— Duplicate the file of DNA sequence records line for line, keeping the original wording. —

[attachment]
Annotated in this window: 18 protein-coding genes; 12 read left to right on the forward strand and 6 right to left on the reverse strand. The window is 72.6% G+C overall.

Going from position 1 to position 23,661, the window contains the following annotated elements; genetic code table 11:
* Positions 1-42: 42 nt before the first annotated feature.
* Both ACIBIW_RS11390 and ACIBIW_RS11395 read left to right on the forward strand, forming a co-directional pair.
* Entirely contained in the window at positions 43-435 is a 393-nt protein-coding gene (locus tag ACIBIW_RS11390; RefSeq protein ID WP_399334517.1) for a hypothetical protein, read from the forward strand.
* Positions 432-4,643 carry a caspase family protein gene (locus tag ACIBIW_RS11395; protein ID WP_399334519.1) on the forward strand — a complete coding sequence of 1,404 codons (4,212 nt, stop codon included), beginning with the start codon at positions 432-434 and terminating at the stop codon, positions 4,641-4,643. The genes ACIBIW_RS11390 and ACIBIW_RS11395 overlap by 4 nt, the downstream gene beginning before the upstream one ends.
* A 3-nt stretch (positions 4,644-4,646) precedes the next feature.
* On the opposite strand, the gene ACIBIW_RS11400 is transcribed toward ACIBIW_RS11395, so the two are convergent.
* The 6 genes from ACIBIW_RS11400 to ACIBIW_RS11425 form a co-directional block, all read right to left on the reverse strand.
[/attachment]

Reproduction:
Annotated in this window: 18 protein-coding genes; 12 read left to right on the forward strand and 6 right to left on the reverse strand. The window is 72.6% G+C overall.

Going from position 1 to position 23,661, the window contains the following annotated elements; genetic code table 11:
* Positions 1-42: 42 nt before the first annotated feature.
* Both ACIBIW_RS11390 and ACIBIW_RS11395 read left to right on the forward strand, forming a co-directional pair.
* Entirely contained in the window at positions 43-435 is a 393-nt protein-coding gene (locus tag ACIBIW_RS11390; RefSeq protein ID WP_399334517.1) for a hypothetical protein, read from the forward strand.
* Positions 432-4,643 carry a caspase family protein gene (locus tag ACIBIW_RS11395; protein ID WP_399334519.1) on the forward strand — a complete coding sequence of 1,404 codons (4,212 nt, stop codon included), beginning with the start codon at positions 432-434 and terminating at the stop codon, positions 4,641-4,643. The genes ACIBIW_RS11390 and ACIBIW_RS11395 overlap by 4 nt, the downstream gene beginning before the upstream one ends.
* A 3-nt stretch (positions 4,644-4,646) precedes the next feature.
* On the opposite strand, the gene ACIBIW_RS11400 is transcribed toward ACIBIW_RS11395, so the two are convergent.
* The 6 genes from ACIBIW_RS11400 to ACIBIW_RS11425 form a co-directional block, all read right to left on the reverse strand.